Point Reyes Walkabout

All Abuzz on Muddy Hollow Trail

August 24, 2012

“Let me keep my mind on what matters, which is my work,
which is mostly standing still and learning to be astonished.”  —Mary Oliver

See this hike mapped: Muddy Hollow Trail

Bridge, Muddy Hollow, Point Reyes
Rerouting the trail and adding footbridges to span the swales that cross the path have made this trail much more accessible.

This short (1.5 mile), gentle walk follows the course of Muddy Hollow Creek from the parking lot at the trailhead downstream to the shoreline of Limantour Estero. The trail used to get flooded in the wet season when the creek overflowed its low banks, but last year the Park Service rerouted the trail and added several footbridges across some low spots, so now it is accessible year-round. Muddy Hollow is no longer muddy!

Although birds and mammals tend to siesta in mid-day heat, insects come alive.

This was a late morning stroll on a warm day, so bird activity was limited. Mammals were somewhat more active: A harem of tule elk was grazing on the ridgeline that parallels the trail, with well-endowed bull watching over the ladies. Also, a caterwauling coyote somewhere in the distance, was a rare sound so late in the morning.

The trail parallels a riparian corridor of red alder and companion wetland plants that provide shade on a warm morning like this, but sections climb the slope through coastal scrub in the direct sun. The riparian woodland is quite wide in the canyon and the trail follows the edge of the alders; it’s not too intrusive so opportunities to see and hear wildlife are enhanced.


Bull Elk
A bull tule elk on the ridge above the Muddy Hollow Pond.

I started the hike rather late, so by mid-morning the birds had quieted down but the insects were all abuzz. I did find a mixed flock of early migrant landbirds—insect gleaners moving through the alder/willow thickets and foraging in a patch of dried poison hemlock. Chickadees and bushtits were joined by Wilson’s Warblers, an Orange-crowned Warbler, and the least common bird in the batch, a Blue-gray Gnatcatcher.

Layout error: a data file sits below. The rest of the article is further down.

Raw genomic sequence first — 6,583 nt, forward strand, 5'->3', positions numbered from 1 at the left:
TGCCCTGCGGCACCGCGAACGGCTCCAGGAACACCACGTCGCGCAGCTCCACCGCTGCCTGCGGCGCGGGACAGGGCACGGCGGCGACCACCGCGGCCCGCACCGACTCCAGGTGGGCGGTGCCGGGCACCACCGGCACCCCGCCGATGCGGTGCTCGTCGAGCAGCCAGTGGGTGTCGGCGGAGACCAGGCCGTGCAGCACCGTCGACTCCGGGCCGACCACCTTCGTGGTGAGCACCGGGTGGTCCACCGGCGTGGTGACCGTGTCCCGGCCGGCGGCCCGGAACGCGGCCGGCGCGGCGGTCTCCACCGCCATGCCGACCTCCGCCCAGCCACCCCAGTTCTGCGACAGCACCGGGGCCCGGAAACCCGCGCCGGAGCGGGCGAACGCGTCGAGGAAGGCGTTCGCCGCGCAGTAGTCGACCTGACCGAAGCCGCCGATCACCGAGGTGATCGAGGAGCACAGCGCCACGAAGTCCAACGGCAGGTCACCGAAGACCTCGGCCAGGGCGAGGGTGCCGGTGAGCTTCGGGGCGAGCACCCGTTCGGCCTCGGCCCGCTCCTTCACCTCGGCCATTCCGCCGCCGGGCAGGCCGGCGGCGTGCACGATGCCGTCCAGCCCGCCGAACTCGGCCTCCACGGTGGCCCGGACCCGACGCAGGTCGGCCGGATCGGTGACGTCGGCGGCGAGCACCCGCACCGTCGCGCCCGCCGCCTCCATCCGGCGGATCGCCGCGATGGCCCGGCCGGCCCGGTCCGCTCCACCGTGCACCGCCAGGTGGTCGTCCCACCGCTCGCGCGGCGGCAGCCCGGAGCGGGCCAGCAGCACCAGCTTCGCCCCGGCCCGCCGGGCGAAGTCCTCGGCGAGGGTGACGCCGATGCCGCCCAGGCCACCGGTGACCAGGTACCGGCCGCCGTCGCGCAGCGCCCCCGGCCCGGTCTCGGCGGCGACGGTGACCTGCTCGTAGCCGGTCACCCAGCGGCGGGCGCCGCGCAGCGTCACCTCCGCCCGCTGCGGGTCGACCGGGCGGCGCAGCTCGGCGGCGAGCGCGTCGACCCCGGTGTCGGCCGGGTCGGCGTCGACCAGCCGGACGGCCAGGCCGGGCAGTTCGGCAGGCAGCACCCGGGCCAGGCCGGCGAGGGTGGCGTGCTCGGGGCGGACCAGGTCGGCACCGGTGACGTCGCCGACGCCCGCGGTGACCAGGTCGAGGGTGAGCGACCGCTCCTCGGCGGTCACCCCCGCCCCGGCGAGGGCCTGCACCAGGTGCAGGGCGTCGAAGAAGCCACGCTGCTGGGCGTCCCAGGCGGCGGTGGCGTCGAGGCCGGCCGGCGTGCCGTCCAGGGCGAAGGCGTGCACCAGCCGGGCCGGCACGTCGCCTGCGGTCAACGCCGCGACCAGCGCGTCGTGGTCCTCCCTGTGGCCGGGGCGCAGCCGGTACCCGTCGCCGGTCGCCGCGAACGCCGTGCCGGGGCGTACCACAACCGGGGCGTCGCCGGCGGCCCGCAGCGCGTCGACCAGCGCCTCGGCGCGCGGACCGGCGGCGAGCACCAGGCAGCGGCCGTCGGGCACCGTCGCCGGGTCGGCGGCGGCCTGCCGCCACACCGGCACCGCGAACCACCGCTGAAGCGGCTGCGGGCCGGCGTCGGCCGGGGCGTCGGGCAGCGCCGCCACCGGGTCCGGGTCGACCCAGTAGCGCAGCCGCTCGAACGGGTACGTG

On the walk back down Muddy Hollow, the fog had burned off and it was getting quite warm. Dragonflies and damselflies were patrolling the path, foraging for smaller insects, and butterflies were crisscrossing the trail.  The large dragonfly pictured here landed long enough to allow me to catch her composed beauty.

Blue-eyed Darner (Aeshna multicolor), female.
Blue-eyed Darner (Aeshna multicolor), female.

The darners are large dragonflies (this one about 3 inches) with gigantic eyes and a long abdomen that “supposedly resembles a darning needle thus giving rise to the common name” (Tim Manolis in “Dragonflies and Damselflies of California.”) The male has blue-eyes, hence the other part of the common name.

The Buckeye butterfly (Junonia coenia) is more closely associated with coyote bush than the buckeye tree. This individual landed in the trail with the hindwing hidden beneath the forewing, presenting a mask-like, big-eyed “face.” According to Art Shapiro, author of the California Natural History Guide to Butterflies, this folded wing posture is a common behavior in hot weather (like today) to reduce exposure to solar radiation. The rounded forewing indicates that this individual is a female. (The chitonous scales that make up butterfly wings break down over time with exposure to sunlight, as do bird feathers, which explains the worn wings on this individual.)


The astonishingly brilliant cardinal meadowhawk (Sympetrum illotum) is one of the commonest of our dragonflies. It is also one of the easiest to identify with white dots on the thorax, rusty-amber wash on the leading edge of the wings, and its habit of holding its wings flexed forward when perched, as shown here.
The Muddy Hollow Trail ends along the inner shoreline of Limantour Estero. If you time your walk to arrive at this portion (going in either direction) on an incoming moderate tide (>2.5’), this is a good place to see shorebirds, especially from August through April. On higher tides, waterfowl congregate over the flooded marsh. Raptors, kingfishers, and yellowthroats are always present here.

Trail notes: Muddy Hollow is no longer muddy, at least along the path. The Park completed a major rerouting of the trail in 2010, moving sections upslope and adding three bridges across some perennially damp swales. This is an easy stroll, 1.5 miles from the trailhead at the parking lot downstream along the riparian corridor. As you approach the Limantour Natural Area the trail passes a small ponded wetland then emerges along the shore of inner Limantour Estero.

About the Author

Naturalist and writer Jules Evens has lived near Point Reyes for over 30 years. He is the founder of Avocet Research Associates and the author of The Natural History of the Point Reyes Peninsula and An Introduction to California Birdlife (both UC Press).